A West African delegation on Saturday met with Mali's military junta and the president it ousted, in a bid to push for a speedy return to civilian rule after a coup in the troubled nation.
The delegation, headed by former Nigerian president Goodluck Jonathan, held talks for half an hour with soldiers who seized power on Tuesday, including new strongman Colonel Assimi Goita, an AFP journalist said.
Three envoys from the regional ECOWAS bloc then met with ousted president Ibrahim Boubacar Keita at an undisclosed location, Jonathan told AFP, adding that the "negotiations are going well".
Rebel soldiers seized Keita and other leaders after a mutiny on Tuesday, dealing another deep blow to a country already struggling with a brutal Islamist insurgency and widespread public discontent over its government.
Keita is being held with prime minister Boubou Cisse in the Kati military base outside the capital Bamako where the coup was unleashed.
Mali's neighbours have called for Keita to be reinstated, saying the purpose of the delegation's visit was to help "ensure the immediate return of constitutional order".
"ECOWAS appreciates what is happening in Mali and ECOWAS wants the best for the country," Jonathan said after his arrival.
"We're going to discuss with all stakeholders and I think at the end of the day we'll come out with something that is good for the country, good for ECOWAS and good for the international community."
A source close to the junta said that the ECOWAS delegation had made a "good impression".
"We understand that heads of state, like Ivory Coast's Alassane Ouattara, are working for an easing of tensions, for a peaceful solution, even if they have firmly condemned our seizing power," the source told AFP.
"We are open to discussion."
Adding to the international pressure, the United States on Friday suspended military aid to Mali, with no further training or support of the Mali armed forces.
But thousands of jubilant Malians took to the streets of Bamako on Friday to celebrate the toppling of Keita, who was reelected in 2018 but became the focus of widespread discontent.
The crowds gathered in Bamako's central square draped in the national flag and blasting on vuvuzela horns.
The rally, originally organised as an anti-Keita protest by a loose coalition that has led months of mass rallies against him, was recast to "celebrate the victory of the Malian people".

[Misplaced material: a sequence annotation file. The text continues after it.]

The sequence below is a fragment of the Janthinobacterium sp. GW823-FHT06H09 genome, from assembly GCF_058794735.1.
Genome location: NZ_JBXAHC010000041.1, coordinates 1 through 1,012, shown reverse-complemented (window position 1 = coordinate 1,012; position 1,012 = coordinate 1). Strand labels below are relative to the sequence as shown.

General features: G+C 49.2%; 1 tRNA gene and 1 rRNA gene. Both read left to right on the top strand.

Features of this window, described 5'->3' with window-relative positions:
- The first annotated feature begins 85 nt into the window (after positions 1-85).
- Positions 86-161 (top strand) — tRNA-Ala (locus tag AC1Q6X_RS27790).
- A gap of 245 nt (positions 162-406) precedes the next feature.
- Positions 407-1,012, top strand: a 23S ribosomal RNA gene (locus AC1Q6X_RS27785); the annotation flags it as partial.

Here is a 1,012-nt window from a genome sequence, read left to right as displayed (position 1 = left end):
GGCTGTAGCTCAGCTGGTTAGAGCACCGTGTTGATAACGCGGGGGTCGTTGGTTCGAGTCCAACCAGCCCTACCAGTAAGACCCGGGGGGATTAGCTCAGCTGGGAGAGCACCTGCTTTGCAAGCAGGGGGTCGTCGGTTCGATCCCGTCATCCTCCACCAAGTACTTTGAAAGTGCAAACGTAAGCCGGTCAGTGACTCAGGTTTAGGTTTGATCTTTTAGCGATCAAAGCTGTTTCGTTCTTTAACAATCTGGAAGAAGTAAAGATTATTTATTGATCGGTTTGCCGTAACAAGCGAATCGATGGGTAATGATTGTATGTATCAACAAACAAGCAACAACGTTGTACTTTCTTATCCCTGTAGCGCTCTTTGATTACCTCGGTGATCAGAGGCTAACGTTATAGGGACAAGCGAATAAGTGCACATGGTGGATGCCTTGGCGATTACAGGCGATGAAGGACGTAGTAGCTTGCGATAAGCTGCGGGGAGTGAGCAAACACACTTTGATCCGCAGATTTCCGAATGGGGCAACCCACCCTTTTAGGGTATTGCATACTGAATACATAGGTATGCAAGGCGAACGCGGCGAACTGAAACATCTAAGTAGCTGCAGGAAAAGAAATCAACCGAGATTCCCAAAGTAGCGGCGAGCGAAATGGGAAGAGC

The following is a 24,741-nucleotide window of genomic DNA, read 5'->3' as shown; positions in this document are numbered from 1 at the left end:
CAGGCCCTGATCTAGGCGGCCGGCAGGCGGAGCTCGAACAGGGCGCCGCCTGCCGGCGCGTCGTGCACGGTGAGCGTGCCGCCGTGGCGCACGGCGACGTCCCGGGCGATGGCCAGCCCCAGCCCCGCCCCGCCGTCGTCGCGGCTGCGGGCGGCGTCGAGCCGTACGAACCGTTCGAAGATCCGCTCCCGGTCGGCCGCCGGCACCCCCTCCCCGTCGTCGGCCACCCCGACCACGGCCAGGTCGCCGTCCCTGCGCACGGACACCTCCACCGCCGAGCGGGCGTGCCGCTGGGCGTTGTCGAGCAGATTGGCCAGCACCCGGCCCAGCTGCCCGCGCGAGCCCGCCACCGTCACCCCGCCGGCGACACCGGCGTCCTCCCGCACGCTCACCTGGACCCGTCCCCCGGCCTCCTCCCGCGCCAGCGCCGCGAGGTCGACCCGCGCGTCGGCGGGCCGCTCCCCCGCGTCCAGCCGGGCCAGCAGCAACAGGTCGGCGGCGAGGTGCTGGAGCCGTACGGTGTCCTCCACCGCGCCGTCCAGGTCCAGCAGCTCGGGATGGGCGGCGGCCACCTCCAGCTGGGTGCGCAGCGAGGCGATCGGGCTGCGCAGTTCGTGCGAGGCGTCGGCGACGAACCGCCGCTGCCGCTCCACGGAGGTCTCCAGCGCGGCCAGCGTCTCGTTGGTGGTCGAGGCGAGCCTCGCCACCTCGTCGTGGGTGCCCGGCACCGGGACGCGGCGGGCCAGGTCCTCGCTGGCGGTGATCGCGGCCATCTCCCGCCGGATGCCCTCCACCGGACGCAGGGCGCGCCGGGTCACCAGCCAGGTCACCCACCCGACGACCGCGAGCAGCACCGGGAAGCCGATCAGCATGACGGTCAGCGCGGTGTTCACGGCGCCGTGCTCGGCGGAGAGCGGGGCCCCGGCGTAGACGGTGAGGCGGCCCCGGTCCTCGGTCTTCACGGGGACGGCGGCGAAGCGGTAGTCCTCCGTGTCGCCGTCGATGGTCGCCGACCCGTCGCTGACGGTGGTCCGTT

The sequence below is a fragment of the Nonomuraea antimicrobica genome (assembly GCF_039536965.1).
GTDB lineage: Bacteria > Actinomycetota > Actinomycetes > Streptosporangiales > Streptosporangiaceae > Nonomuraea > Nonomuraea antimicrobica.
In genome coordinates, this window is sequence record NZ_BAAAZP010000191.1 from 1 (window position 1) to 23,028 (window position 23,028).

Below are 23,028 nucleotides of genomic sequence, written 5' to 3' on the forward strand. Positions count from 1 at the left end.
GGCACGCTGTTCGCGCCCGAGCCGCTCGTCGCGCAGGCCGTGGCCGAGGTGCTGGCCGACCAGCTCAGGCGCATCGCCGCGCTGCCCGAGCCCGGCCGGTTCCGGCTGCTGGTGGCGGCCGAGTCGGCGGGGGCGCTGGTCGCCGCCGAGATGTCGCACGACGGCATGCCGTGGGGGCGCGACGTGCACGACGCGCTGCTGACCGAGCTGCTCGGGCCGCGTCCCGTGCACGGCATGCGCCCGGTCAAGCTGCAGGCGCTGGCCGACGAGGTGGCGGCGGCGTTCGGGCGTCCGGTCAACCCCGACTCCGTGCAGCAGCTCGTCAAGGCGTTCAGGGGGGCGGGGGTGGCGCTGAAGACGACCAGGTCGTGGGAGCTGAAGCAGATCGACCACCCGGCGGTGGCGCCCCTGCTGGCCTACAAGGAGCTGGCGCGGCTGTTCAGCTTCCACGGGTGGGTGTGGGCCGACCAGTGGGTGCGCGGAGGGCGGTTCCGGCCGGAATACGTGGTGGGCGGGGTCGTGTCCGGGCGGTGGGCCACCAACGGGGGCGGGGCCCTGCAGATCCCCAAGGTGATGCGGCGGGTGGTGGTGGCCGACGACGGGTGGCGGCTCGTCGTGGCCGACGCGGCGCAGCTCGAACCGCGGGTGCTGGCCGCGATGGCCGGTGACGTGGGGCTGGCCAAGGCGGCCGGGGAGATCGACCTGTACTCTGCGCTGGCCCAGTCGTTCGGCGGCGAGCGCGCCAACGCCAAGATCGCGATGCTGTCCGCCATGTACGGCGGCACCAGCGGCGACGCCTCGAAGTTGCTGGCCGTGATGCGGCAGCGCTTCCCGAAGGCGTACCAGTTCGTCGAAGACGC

"I am overjoyed! We won," said Mariam Cisse, 38.
Speaking at the rally Ismael Wague, spokesman for the junta which calls itself the National Committee for the Salvation of the People, paid tribute to the public.
"We merely completed the work that you began and we recognise ourselves in your fight," he said.
The junta has said it welcomes the ECOWAS visit but has not talked of restoring Keita to power.
"A transitional council, with a transitional president who is going to be either military or civilian" would be appointed, Wague told France 24 television Thursday.
Keita won election in a landslide in 2013, presenting himself as a unifying figure in a fractured country, and was re-elected in 2018 for another five-year term.
But he failed to make headway against the jihadist revolt that has left swathes of the country in the hands of armed Islamists and ignited ethnic violence in the country's volatile centre.
Thousands of UN and French troops, along with soldiers from five Sahel countries, have been deployed to try to stem the bloodshed.
In a sign of the continuing challenge facing the country, four soldiers were killed Saturday by an explosive device in the centre of the country.
The ECOWAS visit to Mali comes after the UN's peacekeeping mission in the country said a human rights team had gained access to the ousted president and other detainees on Thursday.
A junta member said the coup leaders had released former economy minister Abdoulaye Daffe and Sabane Mahalmoudou, Keita's private secretary, calling the move "proof that we respect human rights".
While Keita and Cisse have no television, radio or phone, other detainees are in a training centre, where they are sleeping on mattresses and have a TV, according to witnesses to the visit.
The 75-year-old ousted president "looked tired but relaxed," they said, describing his conditions as "acceptable".
Tuesday's coup was the second in eight years, and has heightened concern over regional stability as its jihadist insurgency now threatens neighbouring Niger and Burkina Faso.